With a powerful bass line and a wavering synth lead, 'Mongoloid' is a jittery song, fusing punk and new wave, and is as fun as it is incomprehensible.
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1 of 1 people found the following review helpful By Tim on 10 Aug. 2012
Format: Audio CD
It all started here - DEVO's debut and undoutedly their most critically acclaimed album. It's the only studio LP in their back-catalogue that could be described as 'rock', as the synth sounds are mostly ornamental and don't drive the songs. 34 years on, most of these songs still dominate DEVO's live set, from the statement of intent Jock Homo (the "are we not men? We are DEVO" song), the bizarre robotic cover of the Rolling Stones' Satisfaction and the tense Gut Feeling. It's hard to comprehend how unique and innovative this LP would have sounded back in 1978, as it's proved to be very influential on future post-punk, new wave and alternative rock movements. Classic and essential.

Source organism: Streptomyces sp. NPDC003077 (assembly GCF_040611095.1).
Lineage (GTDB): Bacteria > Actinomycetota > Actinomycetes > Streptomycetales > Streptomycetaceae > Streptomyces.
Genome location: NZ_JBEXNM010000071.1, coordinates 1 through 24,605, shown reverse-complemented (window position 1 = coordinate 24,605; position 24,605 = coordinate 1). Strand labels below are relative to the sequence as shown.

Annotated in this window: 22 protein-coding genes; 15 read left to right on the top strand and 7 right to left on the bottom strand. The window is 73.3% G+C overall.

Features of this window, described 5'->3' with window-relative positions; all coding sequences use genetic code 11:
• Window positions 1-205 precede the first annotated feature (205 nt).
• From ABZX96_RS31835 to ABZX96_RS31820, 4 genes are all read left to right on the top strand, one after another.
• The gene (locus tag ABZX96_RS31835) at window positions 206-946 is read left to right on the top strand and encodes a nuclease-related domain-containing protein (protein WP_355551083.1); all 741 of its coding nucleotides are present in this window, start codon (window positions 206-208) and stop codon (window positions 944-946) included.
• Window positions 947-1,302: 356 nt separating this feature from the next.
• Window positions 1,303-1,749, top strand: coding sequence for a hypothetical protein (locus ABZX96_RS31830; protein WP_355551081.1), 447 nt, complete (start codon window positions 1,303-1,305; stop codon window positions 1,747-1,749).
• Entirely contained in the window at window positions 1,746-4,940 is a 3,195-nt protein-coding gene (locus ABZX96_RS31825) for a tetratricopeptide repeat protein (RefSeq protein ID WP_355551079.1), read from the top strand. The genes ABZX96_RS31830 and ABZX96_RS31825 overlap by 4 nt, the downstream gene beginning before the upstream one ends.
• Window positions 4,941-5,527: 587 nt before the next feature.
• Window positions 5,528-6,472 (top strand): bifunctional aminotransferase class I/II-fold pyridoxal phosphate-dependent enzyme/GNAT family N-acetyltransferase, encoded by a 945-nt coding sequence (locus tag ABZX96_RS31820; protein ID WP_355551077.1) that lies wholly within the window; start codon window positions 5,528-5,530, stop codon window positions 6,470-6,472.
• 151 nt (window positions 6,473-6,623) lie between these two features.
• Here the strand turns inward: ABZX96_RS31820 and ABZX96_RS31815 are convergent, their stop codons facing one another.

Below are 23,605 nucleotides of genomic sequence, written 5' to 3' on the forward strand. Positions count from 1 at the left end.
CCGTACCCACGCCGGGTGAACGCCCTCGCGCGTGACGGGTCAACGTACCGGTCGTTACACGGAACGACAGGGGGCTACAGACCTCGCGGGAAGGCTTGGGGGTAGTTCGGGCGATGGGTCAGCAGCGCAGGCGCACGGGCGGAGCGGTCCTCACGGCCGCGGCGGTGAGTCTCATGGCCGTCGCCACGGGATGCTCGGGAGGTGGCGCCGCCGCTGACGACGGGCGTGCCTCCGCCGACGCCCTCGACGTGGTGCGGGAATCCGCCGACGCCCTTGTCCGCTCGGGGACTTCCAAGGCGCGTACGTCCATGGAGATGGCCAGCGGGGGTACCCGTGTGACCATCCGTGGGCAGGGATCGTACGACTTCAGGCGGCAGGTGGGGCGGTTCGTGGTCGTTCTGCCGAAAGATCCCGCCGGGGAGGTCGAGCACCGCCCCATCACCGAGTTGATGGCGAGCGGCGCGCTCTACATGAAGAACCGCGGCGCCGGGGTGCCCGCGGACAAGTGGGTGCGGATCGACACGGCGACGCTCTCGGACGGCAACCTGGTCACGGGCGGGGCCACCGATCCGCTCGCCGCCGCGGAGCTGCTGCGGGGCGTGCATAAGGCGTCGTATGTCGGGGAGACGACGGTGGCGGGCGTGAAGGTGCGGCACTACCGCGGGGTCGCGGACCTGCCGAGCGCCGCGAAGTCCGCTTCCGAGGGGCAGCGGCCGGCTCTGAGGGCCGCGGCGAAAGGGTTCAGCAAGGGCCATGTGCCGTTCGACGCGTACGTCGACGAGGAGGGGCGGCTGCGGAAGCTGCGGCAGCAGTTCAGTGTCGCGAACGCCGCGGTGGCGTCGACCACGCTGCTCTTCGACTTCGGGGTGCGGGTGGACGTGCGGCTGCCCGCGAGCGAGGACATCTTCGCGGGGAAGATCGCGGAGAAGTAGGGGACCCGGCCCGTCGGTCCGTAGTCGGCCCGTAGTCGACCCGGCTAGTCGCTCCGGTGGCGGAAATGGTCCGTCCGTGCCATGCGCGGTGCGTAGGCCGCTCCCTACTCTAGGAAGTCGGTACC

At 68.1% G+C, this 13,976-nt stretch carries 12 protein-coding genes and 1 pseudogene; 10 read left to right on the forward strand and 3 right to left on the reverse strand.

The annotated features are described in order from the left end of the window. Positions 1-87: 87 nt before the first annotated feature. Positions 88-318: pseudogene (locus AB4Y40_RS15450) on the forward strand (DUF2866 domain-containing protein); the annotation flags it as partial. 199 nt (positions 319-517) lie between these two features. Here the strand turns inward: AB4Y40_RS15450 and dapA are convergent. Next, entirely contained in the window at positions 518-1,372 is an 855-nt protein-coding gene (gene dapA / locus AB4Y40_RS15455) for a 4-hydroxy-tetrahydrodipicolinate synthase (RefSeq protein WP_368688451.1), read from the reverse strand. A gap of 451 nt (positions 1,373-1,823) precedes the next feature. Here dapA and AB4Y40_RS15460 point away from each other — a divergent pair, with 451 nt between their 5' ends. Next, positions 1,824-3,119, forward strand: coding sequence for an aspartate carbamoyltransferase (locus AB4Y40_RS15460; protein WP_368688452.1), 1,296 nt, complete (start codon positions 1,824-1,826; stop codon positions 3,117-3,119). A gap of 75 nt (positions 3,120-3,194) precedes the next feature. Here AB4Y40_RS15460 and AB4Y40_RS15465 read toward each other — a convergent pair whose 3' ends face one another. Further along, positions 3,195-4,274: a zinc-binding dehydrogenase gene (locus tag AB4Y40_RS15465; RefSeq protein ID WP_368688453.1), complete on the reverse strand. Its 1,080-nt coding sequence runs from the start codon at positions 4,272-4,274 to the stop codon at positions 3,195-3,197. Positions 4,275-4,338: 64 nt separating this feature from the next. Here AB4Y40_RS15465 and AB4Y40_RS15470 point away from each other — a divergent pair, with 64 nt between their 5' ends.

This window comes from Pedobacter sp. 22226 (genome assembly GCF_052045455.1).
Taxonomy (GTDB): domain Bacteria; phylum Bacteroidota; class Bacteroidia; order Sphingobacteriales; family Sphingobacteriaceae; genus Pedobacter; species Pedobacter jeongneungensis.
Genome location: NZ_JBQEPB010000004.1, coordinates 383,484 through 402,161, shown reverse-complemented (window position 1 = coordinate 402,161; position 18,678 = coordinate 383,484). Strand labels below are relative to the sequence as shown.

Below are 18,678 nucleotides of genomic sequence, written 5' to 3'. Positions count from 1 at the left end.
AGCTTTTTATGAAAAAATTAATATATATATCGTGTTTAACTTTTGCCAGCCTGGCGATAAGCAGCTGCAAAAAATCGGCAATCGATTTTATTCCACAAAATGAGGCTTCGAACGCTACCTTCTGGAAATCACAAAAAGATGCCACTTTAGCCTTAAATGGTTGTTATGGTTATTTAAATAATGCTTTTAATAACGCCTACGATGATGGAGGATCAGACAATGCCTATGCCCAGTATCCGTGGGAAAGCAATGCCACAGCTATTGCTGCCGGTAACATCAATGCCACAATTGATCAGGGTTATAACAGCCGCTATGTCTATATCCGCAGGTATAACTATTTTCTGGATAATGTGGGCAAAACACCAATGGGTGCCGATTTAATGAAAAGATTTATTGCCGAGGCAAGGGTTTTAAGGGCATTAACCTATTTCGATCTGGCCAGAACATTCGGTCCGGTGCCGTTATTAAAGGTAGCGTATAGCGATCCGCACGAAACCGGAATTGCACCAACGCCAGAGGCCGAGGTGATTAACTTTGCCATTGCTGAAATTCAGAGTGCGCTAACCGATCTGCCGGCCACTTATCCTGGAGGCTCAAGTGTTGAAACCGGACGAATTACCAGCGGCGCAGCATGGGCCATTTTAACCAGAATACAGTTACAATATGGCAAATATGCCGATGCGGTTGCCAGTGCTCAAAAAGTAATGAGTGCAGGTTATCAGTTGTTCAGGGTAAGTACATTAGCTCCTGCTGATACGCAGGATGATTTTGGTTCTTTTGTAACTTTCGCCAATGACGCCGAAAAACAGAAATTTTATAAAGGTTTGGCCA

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Format: Audio CD
Being a bit of a maverick I finally decided to give this 5 stars due to the utter lunacy. Often (and unfairly) derided by the critics I maintain that Devo were in fact simply misunderstood. In my opinion they were just too far ahead of the time and arguably still are. I have never quite understood the 'industrial music' tag often used either! That said 'Are we not men?' (the album) was initially purchased after seeing the video for 'Jocko-Homo' on the tele around the time of release simply due to the fact that I had never heard or seen anything like it/them before and probably never will again. Took a few listens to prevent it ending up in the bin but eventually became hooked and literally played it to death. Eno's influence as producer (Here Come the Warm Jets/Taking Tiger Mountain era in particular) is obvious. Thanks to the CD it is now possible to listen to approx 35 mins of madness in one sitting but I have yet to decide if this is a good or bad thing! The songs get into your head and tend to stay there, especially what must be one of the oddest covers of all time - 'Satisfaction' (Rolling Stones). The only tip I can give is to play it loud and with an open mind, it is definitely a grower. Go on buy it I dare you!